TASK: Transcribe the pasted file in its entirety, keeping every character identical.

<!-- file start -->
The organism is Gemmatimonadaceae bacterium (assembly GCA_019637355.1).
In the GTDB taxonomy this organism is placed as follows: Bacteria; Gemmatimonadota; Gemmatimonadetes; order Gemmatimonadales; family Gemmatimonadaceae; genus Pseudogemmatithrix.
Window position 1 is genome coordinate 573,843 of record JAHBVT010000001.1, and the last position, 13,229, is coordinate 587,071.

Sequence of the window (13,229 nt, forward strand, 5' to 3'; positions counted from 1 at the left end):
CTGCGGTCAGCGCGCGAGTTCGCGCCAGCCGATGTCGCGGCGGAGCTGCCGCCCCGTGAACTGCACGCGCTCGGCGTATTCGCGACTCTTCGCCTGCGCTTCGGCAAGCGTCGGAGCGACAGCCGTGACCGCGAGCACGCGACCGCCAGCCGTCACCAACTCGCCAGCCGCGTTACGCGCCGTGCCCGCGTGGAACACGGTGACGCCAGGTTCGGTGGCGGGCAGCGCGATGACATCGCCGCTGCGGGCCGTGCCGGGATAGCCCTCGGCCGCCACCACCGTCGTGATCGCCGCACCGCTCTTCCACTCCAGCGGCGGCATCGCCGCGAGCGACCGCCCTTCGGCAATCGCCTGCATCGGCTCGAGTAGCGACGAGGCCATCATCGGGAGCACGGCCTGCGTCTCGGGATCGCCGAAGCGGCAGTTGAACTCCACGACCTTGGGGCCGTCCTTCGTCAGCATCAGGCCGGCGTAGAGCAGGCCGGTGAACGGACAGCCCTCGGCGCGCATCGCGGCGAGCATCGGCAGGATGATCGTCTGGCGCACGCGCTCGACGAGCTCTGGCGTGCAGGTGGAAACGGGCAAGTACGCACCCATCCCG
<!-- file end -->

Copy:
The organism is Gemmatimonadaceae bacterium (assembly GCA_019637355.1).
In the GTDB taxonomy this organism is placed as follows: Bacteria; Gemmatimonadota; Gemmatimonadetes; order Gemmatimonadales; family Gemmatimonadaceae; genus Pseudogemmatithrix.
Window position 1 is genome coordinate 573,843 of record JAHBVT010000001.1, and the last position, 13,229, is coordinate 587,071.

Sequence of the window (13,229 nt, forward strand, 5' to 3'; positions counted from 1 at the left end):
CTGCGGTCAGCGCGCGAGTTCGCGCCAGCCGATGTCGCGGCGGAGCTGCCGCCCCGTGAACTGCACGCGCTCGGCGTATTCGCGACTCTTCGCCTGCGCTTCGGCAAGCGTCGGAGCGACAGCCGTGACCGCGAGCACGCGACCGCCAGCCGTCACCAACTCGCCAGCCGCGTTACGCGCCGTGCCCGCGTGGAACACGGTGACGCCAGGTTCGGTGGCGGGCAGCGCGATGACATCGCCGCTGCGGGCCGTGCCGGGATAGCCCTCGGCCGCCACCACCGTCGTGATCGCCGCACCGCTCTTCCACTCCAGCGGCGGCATCGCCGCGAGCGACCGCCCTTCGGCAATCGCCTGCATCGGCTCGAGTAGCGACGAGGCCATCATCGGGAGCACGGCCTGCGTCTCGGGATCGCCGAAGCGGCAGTTGAACTCCACGACCTTGGGGCCGTCCTTCGTCAGCATCAGGCCGGCGTAGAGCAGGCCGGTGAACGGACAGCCCTCGGCGCGCATCGCGGCGAGCATCGGCAGGATGATCGTCTGGCGCACGCGCTCGACGAGCTCTGGCGTGCAGGTGGAAACGGGCAAGTACGCACCCATCCCG